Kochi: Kerala’s rice bowl of Kuttanad has received a double boost—the Union government’s tentative approval for a Rs1,840 crore package to develop agriculture in the region and the passage of the Kerala Conservation of Paddy Land and Wetland Bill by the state assembly.
But questions still persist about the viability of rice farming itself in the face of pressure on land for housing amid a real estate boom, the shift of farmers to more lucrative cash crops such as rubber, lack of enough farm hands and land fragmentation.
The area under rice cultivation in Kerala has shrunk to around 275,000ha from more than 800,000ha at its peak, while output of the grain has halved to 630,000 tonnes.
Helping hand: The plan will enable about 55,000ha, spread over three districts, to be brought under a special agricultural zone. (Photo: Noah Seelam/AFP)
The agriculture package to boost rice production in Kuttanad, in the district of Alappuzha, was proposed a year ago by farm scientist M.S. Swaminathan, known as the father of Green Revolution that made India self-sufficient in food in the 1970s.
The Centre, which has also announced a Rs50 crore fund, will disburse the money over three years after the state government submits a plan on the projects it will undertake.
The Kerala government is readying the projects to be implemented under the plan, says Mullakkara Ratnakaran, the state agriculture minister, adding that there is no clarity yet on the exact Central component of the funding.
The plan’s focus is on the restoration of ecology and ensuring a sustainable livelihood for the farmers of Kuttanad, according to Thomas P., a priest and executive director of Kuttanad Vikasana Samithi, a non-profit organization that works for the development of the area and has 15,000 farmers as members.
The plan will enable about 55,000ha of land, spread over the three districts of Alappuzha and adjoining Kottayam and Pathanamthitta, to be brought under a special agricultural zone and help the state government reinforce food security with Central funds.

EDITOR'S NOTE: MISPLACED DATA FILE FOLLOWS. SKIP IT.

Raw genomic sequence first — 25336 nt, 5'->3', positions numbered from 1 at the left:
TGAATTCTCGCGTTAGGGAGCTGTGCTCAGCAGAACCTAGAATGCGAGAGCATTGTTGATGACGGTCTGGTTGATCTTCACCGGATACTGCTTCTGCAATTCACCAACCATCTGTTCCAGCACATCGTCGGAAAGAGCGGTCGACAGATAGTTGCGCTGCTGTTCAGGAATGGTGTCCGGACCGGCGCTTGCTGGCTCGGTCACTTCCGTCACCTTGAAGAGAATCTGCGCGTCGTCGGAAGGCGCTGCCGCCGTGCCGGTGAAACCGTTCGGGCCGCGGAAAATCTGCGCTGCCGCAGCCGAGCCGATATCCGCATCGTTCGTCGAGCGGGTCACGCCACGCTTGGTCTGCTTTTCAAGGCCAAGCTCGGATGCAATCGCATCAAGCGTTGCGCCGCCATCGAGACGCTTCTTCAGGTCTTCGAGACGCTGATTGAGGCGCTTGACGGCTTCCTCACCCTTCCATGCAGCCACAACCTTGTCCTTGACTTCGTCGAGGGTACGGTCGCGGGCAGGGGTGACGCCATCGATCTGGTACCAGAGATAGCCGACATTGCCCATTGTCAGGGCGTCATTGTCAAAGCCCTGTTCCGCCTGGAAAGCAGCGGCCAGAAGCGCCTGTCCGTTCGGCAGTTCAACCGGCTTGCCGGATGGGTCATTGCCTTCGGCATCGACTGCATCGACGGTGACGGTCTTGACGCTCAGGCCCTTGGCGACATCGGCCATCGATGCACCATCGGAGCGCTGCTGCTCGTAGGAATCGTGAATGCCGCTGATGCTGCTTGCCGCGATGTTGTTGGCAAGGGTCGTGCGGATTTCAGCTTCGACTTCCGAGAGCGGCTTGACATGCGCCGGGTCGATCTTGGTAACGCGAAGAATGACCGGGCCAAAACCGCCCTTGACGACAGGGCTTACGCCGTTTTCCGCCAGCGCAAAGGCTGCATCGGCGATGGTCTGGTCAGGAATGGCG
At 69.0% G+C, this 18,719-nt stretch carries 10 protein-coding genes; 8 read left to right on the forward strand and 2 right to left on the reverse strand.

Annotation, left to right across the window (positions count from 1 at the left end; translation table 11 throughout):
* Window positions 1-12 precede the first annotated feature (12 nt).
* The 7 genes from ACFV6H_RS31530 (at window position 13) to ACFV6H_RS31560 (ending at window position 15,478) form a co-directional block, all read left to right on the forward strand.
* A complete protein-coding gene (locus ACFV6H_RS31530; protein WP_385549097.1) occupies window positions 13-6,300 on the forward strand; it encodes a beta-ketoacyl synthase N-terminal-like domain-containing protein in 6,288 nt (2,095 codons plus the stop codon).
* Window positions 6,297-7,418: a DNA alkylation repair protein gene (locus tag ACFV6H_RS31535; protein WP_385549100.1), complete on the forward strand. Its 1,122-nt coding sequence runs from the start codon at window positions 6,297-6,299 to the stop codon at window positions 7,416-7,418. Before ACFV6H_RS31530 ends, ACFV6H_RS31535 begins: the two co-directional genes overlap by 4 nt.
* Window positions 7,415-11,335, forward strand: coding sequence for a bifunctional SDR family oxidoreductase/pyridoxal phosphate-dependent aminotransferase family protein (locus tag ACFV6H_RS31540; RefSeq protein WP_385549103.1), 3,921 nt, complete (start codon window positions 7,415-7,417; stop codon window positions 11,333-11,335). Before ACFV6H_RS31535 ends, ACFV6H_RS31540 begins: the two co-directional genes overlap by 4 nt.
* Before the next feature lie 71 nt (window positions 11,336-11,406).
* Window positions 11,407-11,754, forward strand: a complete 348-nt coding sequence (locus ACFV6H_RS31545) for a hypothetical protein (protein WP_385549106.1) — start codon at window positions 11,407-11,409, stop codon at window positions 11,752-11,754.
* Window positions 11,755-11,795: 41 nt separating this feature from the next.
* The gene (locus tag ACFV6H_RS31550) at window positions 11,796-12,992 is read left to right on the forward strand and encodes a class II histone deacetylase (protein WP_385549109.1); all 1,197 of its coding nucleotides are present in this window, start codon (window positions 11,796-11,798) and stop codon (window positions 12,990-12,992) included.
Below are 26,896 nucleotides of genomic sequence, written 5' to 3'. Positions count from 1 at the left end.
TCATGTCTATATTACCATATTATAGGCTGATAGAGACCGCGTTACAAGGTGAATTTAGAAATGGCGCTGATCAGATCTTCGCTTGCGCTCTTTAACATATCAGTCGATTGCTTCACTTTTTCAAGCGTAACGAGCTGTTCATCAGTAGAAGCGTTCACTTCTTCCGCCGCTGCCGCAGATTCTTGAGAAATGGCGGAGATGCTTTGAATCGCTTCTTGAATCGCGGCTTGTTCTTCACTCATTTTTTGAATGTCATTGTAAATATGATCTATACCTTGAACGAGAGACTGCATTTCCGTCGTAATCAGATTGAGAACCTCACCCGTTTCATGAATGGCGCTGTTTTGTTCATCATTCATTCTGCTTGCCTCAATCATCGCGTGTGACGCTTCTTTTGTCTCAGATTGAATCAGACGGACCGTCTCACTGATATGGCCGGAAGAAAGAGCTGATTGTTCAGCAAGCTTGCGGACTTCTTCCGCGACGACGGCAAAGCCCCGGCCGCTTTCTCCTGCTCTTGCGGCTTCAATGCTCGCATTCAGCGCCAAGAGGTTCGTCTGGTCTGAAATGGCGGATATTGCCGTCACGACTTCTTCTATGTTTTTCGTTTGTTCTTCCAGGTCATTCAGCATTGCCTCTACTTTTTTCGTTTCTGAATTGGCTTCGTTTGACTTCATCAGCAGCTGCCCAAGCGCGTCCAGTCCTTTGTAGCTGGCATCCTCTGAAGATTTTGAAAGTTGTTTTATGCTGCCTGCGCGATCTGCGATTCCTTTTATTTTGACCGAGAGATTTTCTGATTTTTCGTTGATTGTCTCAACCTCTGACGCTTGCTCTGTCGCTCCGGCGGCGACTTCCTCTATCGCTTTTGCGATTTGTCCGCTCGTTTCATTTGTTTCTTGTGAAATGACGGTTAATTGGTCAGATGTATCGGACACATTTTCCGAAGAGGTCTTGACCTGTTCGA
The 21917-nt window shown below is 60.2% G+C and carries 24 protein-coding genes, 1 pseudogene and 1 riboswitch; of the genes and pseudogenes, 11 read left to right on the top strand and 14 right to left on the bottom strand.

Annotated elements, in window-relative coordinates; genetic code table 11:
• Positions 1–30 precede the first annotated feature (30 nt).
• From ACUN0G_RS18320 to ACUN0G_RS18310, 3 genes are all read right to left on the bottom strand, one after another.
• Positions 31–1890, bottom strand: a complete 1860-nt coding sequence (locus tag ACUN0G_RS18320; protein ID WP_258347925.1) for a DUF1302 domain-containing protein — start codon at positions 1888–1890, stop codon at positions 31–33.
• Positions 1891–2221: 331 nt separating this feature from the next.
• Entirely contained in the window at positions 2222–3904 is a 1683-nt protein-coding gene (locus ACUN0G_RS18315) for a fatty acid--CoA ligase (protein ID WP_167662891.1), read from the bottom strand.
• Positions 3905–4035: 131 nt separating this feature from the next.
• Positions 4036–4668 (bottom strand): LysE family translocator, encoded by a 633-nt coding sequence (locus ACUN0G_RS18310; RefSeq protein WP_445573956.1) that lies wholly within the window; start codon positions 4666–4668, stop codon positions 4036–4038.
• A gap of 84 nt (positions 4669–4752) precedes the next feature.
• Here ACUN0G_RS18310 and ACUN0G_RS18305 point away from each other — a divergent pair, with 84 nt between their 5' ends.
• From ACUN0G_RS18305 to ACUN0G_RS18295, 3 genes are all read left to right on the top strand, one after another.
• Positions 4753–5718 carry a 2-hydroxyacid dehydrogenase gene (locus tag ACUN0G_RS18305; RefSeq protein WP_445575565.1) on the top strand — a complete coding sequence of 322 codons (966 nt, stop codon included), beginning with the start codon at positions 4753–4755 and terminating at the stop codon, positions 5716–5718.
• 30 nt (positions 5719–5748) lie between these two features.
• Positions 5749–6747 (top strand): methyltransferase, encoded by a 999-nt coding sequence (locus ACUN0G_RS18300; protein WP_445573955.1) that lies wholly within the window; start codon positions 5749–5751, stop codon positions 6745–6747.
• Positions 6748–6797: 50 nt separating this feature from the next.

It will also enable greater mechanization of agriculture with the use of combined harvesters, tractors and tillers, and the strengthening of vulnerable dams and canals.
“Since there is opposition to these machines by agriculture labourers, it has to be ensured that these machines are owned by them,” Thomas adds.
The Bill to promote the conservation of paddy land and wetland provides for a three-year jail term and penalties ranging from Rs50,000 to Rs1 lakh on those diverting land under rice cultivation to other uses.
It also contains a provision for incentives to rice farmers, who stand to earn a bonus of Rs10,000 per acre (0.4ha).
But farmer R.N. Ramakrishnan of Palakkad district says that the viability of growing rice itself is in doubt.
The average age of rice growers in Kuttanad is around 55 and most of their children have moved into other, more lucrative employment, he says, and the Bill contains nothing to ensure that rice cultivation will be continued, he says.
“Presently, the income for a paddy farmer from an acre of paddy field can at the most be up to Rs8,000,” says Ramakrishnan.
“And this is much less than what a government employee gets, leave alone more lucrative employment in private establishments.”
“There is need to ensure that paddy cultivation is also lucrative,” he adds. “But in the present circumstances, this is impossible.”
The Bill may have come too late, says P.B. Sahasranamam, a Kochi-based lawyer, noting that rice fields are shrinking and parts of wetlands have already been encroached.